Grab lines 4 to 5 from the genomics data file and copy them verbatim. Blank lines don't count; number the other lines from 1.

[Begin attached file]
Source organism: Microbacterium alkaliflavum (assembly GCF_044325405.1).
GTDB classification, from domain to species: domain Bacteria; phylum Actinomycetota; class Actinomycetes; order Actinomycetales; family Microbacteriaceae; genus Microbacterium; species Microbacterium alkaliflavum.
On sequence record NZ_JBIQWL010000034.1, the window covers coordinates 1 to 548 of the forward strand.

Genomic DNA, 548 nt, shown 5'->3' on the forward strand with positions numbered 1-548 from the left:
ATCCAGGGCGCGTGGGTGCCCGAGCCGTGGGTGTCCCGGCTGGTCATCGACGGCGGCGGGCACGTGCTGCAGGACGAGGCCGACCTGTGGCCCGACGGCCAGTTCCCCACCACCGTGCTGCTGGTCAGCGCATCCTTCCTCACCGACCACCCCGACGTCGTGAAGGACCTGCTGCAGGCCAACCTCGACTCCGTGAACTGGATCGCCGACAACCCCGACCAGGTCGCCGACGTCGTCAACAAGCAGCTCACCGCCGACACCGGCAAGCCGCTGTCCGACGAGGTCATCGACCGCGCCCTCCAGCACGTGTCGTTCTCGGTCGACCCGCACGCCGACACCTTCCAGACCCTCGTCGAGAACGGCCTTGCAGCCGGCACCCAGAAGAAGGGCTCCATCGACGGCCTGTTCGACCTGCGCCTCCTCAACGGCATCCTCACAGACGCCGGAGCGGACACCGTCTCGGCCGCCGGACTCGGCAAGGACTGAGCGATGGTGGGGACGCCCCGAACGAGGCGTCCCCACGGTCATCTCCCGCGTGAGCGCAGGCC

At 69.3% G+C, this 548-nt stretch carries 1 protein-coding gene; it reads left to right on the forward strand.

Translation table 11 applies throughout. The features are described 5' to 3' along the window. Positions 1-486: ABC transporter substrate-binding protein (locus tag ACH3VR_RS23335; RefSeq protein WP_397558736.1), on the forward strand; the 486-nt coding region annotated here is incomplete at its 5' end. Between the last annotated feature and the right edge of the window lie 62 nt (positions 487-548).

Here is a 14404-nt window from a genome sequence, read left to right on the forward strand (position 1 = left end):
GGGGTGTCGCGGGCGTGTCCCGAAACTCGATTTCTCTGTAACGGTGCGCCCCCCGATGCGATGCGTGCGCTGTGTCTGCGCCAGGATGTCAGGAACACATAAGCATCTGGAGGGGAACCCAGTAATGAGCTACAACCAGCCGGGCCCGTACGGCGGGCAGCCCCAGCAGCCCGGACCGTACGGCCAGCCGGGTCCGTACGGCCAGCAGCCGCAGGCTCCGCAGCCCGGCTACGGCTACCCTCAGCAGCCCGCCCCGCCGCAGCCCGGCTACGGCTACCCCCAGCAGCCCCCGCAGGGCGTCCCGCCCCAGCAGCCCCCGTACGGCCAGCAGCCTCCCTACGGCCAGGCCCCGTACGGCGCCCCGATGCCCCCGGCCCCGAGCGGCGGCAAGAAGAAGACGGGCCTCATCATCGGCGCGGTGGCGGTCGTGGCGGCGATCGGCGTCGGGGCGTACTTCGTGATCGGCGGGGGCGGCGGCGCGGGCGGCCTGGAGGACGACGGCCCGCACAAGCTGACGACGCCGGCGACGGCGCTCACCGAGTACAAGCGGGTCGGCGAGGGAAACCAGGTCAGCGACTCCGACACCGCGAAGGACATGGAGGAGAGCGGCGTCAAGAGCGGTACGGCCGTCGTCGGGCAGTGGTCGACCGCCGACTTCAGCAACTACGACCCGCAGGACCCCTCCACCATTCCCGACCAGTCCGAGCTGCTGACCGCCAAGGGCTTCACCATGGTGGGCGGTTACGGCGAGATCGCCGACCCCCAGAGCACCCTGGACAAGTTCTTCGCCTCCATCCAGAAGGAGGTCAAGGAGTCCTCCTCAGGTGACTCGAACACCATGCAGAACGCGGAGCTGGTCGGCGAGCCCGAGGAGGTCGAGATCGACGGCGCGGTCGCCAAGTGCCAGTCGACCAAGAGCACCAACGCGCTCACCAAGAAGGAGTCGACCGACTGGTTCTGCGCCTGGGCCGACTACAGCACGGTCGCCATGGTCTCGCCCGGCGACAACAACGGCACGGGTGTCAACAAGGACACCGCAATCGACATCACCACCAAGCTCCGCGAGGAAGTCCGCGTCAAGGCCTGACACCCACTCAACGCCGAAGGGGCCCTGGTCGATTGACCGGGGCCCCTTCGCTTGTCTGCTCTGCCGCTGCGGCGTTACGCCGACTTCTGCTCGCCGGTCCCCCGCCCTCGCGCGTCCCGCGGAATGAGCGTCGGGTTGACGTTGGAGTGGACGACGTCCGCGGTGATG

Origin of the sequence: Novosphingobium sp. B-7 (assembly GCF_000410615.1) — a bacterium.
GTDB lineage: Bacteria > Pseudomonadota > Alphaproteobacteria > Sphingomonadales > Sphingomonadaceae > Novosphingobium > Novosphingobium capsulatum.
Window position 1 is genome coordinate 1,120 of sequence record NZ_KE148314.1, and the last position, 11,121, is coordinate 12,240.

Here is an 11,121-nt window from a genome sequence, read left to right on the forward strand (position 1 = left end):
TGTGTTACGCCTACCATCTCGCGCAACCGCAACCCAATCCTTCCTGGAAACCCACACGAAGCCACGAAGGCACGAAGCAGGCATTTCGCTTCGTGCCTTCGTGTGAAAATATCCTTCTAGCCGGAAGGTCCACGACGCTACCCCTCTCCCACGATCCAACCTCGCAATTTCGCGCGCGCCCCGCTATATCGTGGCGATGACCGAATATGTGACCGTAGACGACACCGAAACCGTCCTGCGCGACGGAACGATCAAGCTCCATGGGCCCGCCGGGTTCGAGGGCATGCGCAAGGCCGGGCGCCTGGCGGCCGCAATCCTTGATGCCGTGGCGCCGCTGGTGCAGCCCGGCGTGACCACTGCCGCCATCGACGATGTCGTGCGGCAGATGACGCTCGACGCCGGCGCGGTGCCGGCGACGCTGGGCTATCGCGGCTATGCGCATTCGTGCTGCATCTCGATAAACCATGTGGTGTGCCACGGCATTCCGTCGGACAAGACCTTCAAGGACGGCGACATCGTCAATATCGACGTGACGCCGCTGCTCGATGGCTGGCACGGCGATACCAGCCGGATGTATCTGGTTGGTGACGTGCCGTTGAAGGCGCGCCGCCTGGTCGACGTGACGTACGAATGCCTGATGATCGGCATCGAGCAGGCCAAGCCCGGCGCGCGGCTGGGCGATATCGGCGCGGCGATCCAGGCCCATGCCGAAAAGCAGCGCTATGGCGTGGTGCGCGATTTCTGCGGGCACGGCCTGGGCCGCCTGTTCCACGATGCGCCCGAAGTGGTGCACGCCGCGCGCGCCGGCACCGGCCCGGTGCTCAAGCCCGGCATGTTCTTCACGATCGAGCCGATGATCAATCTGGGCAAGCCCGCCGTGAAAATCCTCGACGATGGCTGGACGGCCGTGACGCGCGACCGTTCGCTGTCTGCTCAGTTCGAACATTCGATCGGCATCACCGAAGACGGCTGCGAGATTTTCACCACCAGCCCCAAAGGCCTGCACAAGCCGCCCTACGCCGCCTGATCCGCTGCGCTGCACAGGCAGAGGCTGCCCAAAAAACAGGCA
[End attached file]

Genomic DNA, 548 nt, shown 5'->3' on the forward strand with positions numbered 1-548 from the left:
ATCCAGGGCGCGTGGGTGCCCGAGCCGTGGGTGTCCCGGCTGGTCATCGACGGCGGCGGGCACGTGCTGCAGGACGAGGCCGACCTGTGGCCCGACGGCCAGTTCCCCACCACCGTGCTGCTGGTCAGCGCATCCTTCCTCACCGACCACCCCGACGTCGTGAAGGACCTGCTGCAGGCCAACCTCGACTCCGTGAACTGGATCGCCGACAACCCCGACCAGGTCGCCGACGTCGTCAACAAGCAGCTCACCGCCGACACCGGCAAGCCGCTGTCCGACGAGGTCATCGACCGCGCCCTCCAGCACGTGTCGTTCTCGGTCGACCCGCACGCCGACACCTTCCAGACCCTCGTCGAGAACGGCCTTGCAGCCGGCACCCAGAAGAAGGGCTCCATCGACGGCCTGTTCGACCTGCGCCTCCTCAACGGCATCCTCACAGACGCCGGAGCGGACACCGTCTCGGCCGCCGGACTCGGCAAGGACTGAGCGATGGTGGGGACGCCCCGAACGAGGCGTCCCCACGGTCATCTCCCGCGTGAGCGCAGGCC